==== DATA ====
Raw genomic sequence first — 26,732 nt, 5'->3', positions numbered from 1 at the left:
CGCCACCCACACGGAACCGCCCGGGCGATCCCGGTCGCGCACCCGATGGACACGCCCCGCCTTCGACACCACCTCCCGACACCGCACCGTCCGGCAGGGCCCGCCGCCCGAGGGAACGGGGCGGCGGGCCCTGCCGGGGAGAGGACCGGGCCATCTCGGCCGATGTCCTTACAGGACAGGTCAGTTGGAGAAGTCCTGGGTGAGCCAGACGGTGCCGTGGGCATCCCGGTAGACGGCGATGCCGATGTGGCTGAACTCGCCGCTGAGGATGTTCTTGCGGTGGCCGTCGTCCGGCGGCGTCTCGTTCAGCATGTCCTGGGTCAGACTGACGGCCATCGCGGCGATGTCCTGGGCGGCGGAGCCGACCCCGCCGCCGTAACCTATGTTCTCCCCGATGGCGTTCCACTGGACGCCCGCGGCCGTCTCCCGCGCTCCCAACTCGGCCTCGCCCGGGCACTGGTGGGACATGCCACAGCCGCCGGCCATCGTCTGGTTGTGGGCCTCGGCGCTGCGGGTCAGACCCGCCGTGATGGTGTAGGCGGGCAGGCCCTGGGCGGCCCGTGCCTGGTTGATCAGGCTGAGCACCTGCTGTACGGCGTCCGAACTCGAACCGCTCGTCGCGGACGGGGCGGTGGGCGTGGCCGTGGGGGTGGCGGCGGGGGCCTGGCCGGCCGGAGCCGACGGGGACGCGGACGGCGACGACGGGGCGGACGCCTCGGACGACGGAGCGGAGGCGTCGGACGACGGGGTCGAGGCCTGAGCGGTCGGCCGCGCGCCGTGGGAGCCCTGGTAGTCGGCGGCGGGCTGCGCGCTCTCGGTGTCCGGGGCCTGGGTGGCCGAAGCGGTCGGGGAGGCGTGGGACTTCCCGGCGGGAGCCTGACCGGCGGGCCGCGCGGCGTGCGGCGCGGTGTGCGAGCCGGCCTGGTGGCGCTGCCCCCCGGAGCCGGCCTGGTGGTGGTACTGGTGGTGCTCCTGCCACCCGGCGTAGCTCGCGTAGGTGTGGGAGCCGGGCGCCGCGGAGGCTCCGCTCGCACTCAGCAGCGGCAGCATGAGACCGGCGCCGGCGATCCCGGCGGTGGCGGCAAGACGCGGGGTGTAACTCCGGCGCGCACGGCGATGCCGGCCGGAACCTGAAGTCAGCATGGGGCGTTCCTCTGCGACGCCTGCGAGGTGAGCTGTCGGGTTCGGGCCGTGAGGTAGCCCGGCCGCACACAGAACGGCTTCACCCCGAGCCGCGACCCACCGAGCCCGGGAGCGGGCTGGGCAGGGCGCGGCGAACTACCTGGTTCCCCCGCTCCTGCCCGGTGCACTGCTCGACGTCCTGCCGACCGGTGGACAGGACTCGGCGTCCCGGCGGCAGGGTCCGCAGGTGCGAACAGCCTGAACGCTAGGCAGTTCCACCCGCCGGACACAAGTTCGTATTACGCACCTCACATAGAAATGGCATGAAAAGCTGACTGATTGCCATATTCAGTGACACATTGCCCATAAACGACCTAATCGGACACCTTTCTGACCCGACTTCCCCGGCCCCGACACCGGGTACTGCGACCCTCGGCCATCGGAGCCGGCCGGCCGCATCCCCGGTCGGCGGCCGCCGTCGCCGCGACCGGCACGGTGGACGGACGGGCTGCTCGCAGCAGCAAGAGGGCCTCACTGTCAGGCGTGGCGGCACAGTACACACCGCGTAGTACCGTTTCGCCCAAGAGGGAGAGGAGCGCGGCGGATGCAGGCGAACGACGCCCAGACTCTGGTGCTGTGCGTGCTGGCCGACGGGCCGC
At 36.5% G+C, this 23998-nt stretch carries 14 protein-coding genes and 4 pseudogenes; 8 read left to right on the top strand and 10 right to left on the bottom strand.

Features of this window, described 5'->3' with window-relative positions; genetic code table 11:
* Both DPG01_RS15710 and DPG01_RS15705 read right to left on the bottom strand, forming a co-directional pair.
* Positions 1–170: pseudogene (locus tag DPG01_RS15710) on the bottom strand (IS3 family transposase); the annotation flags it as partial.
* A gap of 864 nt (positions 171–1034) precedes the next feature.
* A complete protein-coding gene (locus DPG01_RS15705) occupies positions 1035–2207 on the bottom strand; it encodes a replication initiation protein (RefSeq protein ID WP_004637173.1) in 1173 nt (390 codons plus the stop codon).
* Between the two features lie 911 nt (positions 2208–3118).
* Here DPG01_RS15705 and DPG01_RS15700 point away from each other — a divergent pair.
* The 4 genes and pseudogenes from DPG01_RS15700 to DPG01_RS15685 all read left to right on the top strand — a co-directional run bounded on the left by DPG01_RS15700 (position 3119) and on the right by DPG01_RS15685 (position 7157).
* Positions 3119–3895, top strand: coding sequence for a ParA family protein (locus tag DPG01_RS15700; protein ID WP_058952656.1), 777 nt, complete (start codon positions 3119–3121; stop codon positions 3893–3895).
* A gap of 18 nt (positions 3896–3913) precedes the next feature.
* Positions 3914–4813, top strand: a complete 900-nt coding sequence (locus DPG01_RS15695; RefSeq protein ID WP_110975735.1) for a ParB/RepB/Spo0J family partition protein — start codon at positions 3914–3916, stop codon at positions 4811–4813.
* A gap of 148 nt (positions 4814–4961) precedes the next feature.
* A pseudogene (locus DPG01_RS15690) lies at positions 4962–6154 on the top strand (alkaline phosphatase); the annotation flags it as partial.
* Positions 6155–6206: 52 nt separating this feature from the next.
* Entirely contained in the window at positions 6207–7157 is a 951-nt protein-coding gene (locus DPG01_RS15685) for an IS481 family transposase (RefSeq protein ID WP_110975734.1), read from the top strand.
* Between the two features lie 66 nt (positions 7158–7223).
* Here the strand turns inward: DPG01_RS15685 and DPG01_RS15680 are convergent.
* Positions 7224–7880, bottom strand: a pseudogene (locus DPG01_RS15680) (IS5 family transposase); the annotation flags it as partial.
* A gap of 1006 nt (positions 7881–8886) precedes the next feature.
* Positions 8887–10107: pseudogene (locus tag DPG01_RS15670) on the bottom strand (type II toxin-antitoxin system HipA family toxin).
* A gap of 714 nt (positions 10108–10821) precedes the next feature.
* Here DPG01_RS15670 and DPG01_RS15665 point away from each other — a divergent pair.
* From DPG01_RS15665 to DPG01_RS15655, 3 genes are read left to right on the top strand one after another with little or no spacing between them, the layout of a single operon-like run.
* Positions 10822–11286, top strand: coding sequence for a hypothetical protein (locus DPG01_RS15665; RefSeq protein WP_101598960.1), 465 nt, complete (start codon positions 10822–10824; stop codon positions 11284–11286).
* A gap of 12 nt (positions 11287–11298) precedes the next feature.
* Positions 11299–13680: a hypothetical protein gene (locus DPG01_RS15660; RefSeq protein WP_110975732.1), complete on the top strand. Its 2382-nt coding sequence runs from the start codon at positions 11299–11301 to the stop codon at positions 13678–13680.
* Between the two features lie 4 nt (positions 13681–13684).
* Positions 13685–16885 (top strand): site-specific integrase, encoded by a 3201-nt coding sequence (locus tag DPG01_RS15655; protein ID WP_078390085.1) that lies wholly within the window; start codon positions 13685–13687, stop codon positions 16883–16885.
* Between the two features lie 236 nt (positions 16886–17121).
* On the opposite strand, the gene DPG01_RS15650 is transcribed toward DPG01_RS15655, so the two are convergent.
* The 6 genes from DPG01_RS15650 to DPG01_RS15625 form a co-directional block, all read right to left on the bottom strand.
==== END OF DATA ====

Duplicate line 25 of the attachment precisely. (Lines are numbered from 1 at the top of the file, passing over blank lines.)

* Here DPG01_RS15670 and DPG01_RS15665 point away from each other — a divergent pair.